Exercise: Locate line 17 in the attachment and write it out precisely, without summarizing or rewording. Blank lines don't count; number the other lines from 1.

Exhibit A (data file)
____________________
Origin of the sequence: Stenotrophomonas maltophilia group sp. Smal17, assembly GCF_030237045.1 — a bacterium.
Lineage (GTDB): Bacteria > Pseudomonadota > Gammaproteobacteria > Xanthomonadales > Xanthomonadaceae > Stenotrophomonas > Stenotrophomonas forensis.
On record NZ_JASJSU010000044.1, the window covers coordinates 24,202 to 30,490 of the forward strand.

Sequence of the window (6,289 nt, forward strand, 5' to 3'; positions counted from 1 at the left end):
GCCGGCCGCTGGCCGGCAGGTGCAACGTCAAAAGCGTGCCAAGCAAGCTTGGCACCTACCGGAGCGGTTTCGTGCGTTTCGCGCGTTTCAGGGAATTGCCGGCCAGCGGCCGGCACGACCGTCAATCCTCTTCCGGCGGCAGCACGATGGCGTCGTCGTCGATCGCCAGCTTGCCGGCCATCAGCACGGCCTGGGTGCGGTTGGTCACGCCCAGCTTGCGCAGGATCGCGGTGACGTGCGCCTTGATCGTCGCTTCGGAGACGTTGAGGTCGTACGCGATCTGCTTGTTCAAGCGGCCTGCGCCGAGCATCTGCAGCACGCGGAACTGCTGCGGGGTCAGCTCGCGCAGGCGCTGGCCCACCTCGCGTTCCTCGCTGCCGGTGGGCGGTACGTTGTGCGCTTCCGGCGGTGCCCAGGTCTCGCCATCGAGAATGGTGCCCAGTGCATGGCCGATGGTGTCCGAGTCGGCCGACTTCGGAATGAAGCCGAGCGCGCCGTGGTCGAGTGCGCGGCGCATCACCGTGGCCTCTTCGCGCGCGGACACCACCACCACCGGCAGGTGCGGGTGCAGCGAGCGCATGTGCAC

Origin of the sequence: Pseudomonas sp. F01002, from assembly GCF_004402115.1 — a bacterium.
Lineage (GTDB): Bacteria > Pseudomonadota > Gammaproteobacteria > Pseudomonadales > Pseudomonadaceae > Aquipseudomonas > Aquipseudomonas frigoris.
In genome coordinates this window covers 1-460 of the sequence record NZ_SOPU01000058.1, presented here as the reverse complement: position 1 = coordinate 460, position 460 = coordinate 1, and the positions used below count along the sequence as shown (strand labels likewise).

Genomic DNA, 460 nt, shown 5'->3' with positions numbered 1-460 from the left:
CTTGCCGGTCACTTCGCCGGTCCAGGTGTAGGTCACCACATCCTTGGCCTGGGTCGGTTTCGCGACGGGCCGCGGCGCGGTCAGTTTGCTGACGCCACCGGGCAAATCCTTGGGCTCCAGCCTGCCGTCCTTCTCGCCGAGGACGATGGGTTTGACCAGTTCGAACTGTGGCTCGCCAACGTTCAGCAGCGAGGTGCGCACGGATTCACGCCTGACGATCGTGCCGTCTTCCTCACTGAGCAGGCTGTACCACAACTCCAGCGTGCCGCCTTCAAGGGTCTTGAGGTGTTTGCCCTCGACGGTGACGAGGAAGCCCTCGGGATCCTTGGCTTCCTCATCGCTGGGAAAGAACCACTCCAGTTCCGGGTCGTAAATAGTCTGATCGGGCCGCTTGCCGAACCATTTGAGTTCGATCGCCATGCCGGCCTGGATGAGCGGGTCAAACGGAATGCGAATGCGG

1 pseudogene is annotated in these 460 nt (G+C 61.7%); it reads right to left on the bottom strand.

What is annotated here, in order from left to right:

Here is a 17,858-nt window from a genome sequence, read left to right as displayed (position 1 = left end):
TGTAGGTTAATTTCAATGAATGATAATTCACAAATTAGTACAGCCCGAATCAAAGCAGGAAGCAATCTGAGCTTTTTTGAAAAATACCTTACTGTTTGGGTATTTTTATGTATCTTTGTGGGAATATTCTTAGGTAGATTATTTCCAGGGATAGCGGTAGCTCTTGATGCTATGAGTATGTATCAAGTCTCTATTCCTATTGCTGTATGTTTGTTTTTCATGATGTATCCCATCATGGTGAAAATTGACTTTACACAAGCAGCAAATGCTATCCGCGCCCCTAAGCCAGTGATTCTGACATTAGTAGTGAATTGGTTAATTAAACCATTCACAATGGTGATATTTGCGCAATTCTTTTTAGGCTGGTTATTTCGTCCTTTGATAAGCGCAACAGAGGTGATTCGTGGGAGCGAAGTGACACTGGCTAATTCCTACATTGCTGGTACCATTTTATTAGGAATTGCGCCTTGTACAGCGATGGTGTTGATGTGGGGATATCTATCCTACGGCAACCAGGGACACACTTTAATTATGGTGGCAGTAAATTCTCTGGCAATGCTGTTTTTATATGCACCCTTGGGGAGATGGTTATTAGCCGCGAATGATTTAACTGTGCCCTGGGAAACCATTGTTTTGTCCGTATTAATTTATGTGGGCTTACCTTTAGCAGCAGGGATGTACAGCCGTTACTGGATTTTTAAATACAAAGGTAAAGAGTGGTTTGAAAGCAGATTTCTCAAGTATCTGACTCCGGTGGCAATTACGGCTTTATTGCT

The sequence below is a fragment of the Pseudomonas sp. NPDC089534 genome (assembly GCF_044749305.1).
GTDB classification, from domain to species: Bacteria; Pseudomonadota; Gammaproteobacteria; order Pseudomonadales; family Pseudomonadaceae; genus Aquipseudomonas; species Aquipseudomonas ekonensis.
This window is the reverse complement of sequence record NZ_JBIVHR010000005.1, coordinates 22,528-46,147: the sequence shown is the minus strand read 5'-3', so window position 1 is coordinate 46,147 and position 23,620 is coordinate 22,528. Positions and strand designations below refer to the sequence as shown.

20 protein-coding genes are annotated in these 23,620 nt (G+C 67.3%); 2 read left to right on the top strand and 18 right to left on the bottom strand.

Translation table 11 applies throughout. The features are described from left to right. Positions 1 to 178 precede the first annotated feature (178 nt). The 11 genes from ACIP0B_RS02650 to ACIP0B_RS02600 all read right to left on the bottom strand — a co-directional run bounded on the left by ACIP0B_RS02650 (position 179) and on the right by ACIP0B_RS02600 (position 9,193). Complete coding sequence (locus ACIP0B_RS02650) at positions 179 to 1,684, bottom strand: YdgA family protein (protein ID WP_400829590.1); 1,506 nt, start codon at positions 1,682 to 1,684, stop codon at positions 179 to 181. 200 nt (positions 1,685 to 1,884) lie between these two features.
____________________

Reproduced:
This window is the reverse complement of sequence record NZ_JBIVHR010000005.1, coordinates 22,528-46,147: the sequence shown is the minus strand read 5'-3', so window position 1 is coordinate 46,147 and position 23,620 is coordinate 22,528. Positions and strand designations below refer to the sequence as shown.